November 28, 2021


Running Out the Clock

Guest Opinion
By Isiah Smith | Nov. 27, 2021

As the birthdays accumulate, piling up like so many layers of dry leaves freshly fallen on fallow ground, one can’t resist the urge to ask, for the 73rd time, “What’s next?” It’s both a micro question, like “What to write next?” and a macro one: “What to do with the rest of my life?” In essence, what of importance do I have to say, to write? What haven’t I done that I ... Read More >>

Still Burning and Banning

By Stephen Tuttle | Nov. 27, 2021

The first incident we know about took place in 213 BCE when Emperor Qin Shi Huang, upon conquering new territory, ordered all books, scrolls, or other papers that mentioned his predecessor be burned, lest he be compared unfavorably.  The latest we know about occurred November 8, 2021 CE, when the Spotsylvania County Public School Board in Virginia ordered all school libraries to remove any “sexually explicit” material, and two board members suggested ... Read More >>

Looking for the Invisible Infinite in the Footprints of Wolves

By Kathleen Stocking | Nov. 26, 2021

There’s a faint bluish cast to the day, a Delft blue, like the blue of the sky in Vermeer’s paintings, blue like moonlight, but in the day.  In my mind I see footprints through the snow, out across the ice to the island.  I think they are wolf tracks, but how would I know? My mind works, most days, by what poet Walt Whitman calls “the law of divine indirections.”   The ... Read More >>

A Few Holiday Turkeys

By Stephen Tuttle | Nov. 20, 2021

  According to research conducted by the Economist/YouGov, fully 28 percent of Republicans believe Donald Trump will be “reinstated” as president on or before Jan. 1, 2022. That means around 14 million people believe, or have been led to believe, a delusion that is literally impossible.  There is nothing in the Constitution or in statutes that allow any such thing as the “reinstatement” of a former president. Even if there was evidence ... Read More >>

Show Gratitude by Reducing Waste

Guest Opinion
By Cathye Williams | Nov. 20, 2021

Thanksgiving has long been a time to celebrate abundance. Striving for abundance seemed prudent in a past where stockpiles provided security against times of scarcity. Today, the abundance we enjoy is more a sign of imbalance than security. Much like climate change brings downpours and floods to some areas while leaving others deathly dry, our current food system is similarly out of whack: In the U.S., we throw away over $400 billion ... Read More >>

The Distance We Must Still Travel

By Stephen Tuttle | Nov. 13, 2021

There was certainly more than one reason Democrat Terry McAuliffe lost his gubernatorial race in Virginia. But many think the tipping point in that campaign occurred when McAuliffe had the temerity to say this: “I don't think parents should be telling schools what they should teach ... .” It turned out quite a few Virginia parents believed they should be telling schools what to teach. Some even suggested panels of parents should ... Read More >>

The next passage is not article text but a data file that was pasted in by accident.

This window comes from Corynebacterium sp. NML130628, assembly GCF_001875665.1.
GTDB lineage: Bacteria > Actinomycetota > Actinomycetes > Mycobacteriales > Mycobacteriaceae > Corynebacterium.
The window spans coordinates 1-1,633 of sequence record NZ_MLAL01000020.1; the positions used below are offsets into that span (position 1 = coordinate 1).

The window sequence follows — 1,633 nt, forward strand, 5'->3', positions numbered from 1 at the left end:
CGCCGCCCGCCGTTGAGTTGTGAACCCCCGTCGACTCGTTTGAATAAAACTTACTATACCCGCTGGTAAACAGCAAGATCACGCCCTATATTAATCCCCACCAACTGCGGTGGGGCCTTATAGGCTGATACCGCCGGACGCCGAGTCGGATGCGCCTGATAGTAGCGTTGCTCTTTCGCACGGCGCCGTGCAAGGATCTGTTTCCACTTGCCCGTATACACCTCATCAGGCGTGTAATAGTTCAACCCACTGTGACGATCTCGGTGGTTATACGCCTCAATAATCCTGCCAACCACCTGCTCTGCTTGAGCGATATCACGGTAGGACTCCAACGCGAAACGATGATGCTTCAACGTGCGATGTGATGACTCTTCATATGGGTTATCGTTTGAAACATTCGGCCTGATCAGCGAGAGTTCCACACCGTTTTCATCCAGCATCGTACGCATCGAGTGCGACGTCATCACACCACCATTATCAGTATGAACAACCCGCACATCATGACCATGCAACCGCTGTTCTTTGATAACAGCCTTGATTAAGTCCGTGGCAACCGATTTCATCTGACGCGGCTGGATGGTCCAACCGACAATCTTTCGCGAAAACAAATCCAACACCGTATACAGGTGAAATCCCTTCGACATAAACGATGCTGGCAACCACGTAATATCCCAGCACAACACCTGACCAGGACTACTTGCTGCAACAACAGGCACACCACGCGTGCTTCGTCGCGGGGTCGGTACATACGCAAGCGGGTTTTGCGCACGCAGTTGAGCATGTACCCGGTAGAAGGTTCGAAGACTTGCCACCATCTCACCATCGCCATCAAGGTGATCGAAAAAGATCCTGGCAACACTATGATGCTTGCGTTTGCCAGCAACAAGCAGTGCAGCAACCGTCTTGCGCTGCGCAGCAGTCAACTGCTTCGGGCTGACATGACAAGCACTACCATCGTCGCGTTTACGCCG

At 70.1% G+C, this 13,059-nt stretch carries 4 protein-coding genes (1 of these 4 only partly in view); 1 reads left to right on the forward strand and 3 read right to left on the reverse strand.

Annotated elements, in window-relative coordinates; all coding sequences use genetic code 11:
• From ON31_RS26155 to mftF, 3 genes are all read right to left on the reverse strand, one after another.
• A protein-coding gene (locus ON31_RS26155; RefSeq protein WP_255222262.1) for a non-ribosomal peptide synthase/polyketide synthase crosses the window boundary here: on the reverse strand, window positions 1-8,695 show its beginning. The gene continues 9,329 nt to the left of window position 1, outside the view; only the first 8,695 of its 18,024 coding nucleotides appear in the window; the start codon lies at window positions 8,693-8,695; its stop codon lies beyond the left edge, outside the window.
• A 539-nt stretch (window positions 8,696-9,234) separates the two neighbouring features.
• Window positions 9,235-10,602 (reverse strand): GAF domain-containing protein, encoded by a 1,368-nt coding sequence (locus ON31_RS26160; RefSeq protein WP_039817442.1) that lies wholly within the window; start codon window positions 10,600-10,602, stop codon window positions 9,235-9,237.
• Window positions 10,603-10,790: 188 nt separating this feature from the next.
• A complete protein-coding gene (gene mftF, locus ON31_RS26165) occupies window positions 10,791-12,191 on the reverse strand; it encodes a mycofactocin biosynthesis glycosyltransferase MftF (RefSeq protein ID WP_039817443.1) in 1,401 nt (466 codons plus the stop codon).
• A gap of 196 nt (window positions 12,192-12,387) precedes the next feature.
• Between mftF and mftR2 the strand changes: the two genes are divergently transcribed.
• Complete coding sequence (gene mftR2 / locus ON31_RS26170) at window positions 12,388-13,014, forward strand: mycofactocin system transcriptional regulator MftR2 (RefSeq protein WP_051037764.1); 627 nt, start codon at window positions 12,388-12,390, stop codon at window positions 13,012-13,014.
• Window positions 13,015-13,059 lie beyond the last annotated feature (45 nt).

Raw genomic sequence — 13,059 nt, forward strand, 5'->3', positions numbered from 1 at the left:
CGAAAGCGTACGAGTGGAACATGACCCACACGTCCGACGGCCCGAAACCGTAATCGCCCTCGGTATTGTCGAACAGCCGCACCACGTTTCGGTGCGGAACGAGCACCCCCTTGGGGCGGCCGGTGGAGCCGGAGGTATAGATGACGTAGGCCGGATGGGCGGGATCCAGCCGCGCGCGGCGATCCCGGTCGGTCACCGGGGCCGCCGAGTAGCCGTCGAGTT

A Fine Lesson in Do-goodery

Guest Opinion
By Mary Keyes Rogers | Nov. 13, 2021

Those gathered at the recent memorial service for American statesman Colin Powell were reminded of his commitment to kindness in both his leadership and daily life. “Don’t just show kindness in passing or to be courteous,” Powell once said. “Show it in depth, show it with passion, and expect nothing in return. Kindness is not just about being nice. It’s about recognizing another human being who deserves care and respect.” For a civilized ... Read More >>

Embracing the Moments

Guest Opinion
By Kevin Breen | Nov. 6, 2021

Mother. Few single words in the English language pack a more potent punch. For most of my 61 years, the word mother for me has been a relatively simple one of love and acceptance, with a few interesting quirks thrown in here and there. In the past few years, though, my relationship to my now 90-year-old mother has taken on a new level of complexity. Here is what this diminutive woman of ... Read More >>

Consumers Lose Again

By Stephen Tuttle | Nov. 6, 2021

The Build Back Better legislation, President Joe Biden's $3.5 trillion social program and climate legislation, is no more. It was maimed, dismembered, and chopped in half by the whining, quibbling, and obstructing interference of Democrat Senators Joe Manchin of West Virginia and Kyrsten Sinema of Arizona. Some of us will be the poorer for it.   There are still plenty of goodies in the legislation: $1.75 trillion is a lot of new spending. ... Read More >>

10 Rules to Avoid the Discomfort of Critical Thinking

Guest Opinion
By Tom Gutowski | Oct. 30, 2021

Rule No. 1: If it feels true, it is. If you absolutely must “do the research,” look only at sources that you know you’ll agree with. Why suffer the agony of reading or listening to an opposing opinion? You could get heartburn. Rule No. 2: If they agree with you, they’re telling the truth. If they disagree, they’re either misinformed or lying. I recommend going with the lying angle, because it’s fun ... Read More >>

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